Image via Adobe Stock
Image via Adobe Stock
In times of crisis and uncertainty, it is human nature to bury one’s head in the sand with the hope that one will not cross hairs with an impending storm.
While there are those who will wish the storm away, others make a conscious decision to dive into the eye of the storm.
Monique Schoombie chose the latter. The 34-year-old Schoombie is among the many dedicated South Africans who have rolled up their sleeves to fight the COVID-19 storm.
She and her team have worked around the clock to ensure that a medical device, which is critical in the fight against the COVID-19 pandemic, rolls off the production line and into the wards of hospitals that need it most.
As a Senior Engineer, Schoombie is responsible for product lifecycle management, optimisation and automation at the Council for Scientific Innovation and Research (CSIR).
Thanks to her and her team’s efforts at the CSIR, thousands of South Africans infected with COVID-19 will breathe a little easier with the help of a local ventilator.The ventilator is meant to assist patients showing respiratory distress in the early phase of COVID-19 infection.
Women like Schoombie have played an integral part in ensuring that ventilators, known as a Continuous Positive Airway Pressure (CPAP) device become a reality.
Coincidentally, as South Africa commemorates the achievements and sacrifices made by women this Women’s Month, the first batch of ventilators are set to make their arrival at state hospitals.
A solution of the CSIR, the CPAP is a device that uses an innovative design to provide a mild level of oxygenated air pressure to keep the airways open and assist with breathing.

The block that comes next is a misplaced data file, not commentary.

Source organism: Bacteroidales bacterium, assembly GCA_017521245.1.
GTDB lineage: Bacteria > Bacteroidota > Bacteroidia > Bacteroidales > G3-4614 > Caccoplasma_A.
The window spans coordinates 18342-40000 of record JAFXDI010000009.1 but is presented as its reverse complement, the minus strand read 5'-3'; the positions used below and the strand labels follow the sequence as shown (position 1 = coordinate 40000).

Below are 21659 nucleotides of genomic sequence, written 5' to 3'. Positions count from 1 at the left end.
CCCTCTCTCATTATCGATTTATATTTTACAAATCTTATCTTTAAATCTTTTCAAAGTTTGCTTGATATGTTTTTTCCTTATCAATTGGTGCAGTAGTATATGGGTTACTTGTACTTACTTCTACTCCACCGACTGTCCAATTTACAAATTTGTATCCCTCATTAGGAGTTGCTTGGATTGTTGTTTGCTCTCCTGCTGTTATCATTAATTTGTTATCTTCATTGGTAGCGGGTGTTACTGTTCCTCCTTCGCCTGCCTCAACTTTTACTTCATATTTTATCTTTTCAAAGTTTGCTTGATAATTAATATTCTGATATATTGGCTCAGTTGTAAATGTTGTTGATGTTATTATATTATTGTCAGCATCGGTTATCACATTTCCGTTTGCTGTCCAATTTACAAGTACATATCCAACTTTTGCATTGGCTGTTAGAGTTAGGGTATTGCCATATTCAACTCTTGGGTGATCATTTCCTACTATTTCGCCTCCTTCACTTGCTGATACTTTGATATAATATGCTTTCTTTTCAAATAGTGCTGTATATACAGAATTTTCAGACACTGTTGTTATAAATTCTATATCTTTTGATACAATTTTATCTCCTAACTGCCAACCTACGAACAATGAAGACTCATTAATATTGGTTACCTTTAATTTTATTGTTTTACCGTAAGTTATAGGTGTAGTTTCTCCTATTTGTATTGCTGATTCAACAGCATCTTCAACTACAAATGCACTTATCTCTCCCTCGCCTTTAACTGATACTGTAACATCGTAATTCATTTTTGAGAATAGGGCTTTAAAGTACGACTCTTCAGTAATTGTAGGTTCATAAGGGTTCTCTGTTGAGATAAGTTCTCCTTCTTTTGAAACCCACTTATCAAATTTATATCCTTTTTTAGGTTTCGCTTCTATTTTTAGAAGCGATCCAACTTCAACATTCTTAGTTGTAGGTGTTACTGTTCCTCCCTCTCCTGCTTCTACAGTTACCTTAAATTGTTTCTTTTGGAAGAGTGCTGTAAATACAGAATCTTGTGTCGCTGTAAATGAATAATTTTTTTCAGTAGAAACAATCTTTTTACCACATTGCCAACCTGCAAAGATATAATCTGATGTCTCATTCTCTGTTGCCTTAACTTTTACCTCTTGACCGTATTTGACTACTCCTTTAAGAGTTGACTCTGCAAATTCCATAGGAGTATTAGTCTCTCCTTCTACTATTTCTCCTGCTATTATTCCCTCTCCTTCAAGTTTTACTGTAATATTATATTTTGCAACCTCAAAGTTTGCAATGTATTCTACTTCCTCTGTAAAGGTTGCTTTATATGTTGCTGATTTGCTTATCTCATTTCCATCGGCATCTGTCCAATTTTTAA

With the COVID-19 storm having steadily gained pace since its arrival on South African shores in March, the team worked flat out to bring the device to life at a time when the pandemic has already claimed over 12 000 lives.
“Seeing some of the components come off the line after so many months of insane hard work is invigorating,” she tells SAnews.
The units are non-invasive and fill the need for readily available breathing apparatus, deployed and applied easily – even outside of hospitals – for intervention in cases where patients are at an early, non-intensive stage of respiratory distress, caused by the Coronavirus.
Due to its ease of use, the device can be used in both high-tech clinical environments, as well as temporary settings, such as field hospitals and quarantine facilities that have been established across the country to handle COVID-19 cases.
The mother of two has been critical to the entire industrialisation and production effort that will save many lives.
Having previously supported the University of Pretoria with the development of the CPAP device, when the virus arrived on South African shores, the CSIR team investigated the use of such devices for COVID-19 patients.
Putting their shoulders to the wheel in March, the team kick-started the process to develop a fast, reliable, easy to manufacture and easy to use CPAP device. They produced the first prototype in April 2020 and an application was submitted to the National Ventilator Project (NVP).
The development of the device forms part of government’s NVP under the auspices of the Department of Trade, Industry and Competition (DTIC) and is supported by the Solidarity Fund.
Jointly conceived by DTIC Minister Ebrahim Patel and Health Minister Zweli Mkhize, the project was born out of the need to ensure the country meets the rising health treatment demands while ensuring local manufacturing.
At least 20 000 of these ventilators came off the assembly line on 31 July 2020, as announced by DTIC Minister Ebrahim Patel, during a virtual national science and innovation conference on COVID-19.
“The device was qualified and in June, we also obtained our license to manufacture from the South African Health Products Regulators Authority (SAHPRA). We have now done industrialisation of the system and the production as well,” says Schoombie.
Like driving in a downpour, getting the device to the production line has not been an easy journey.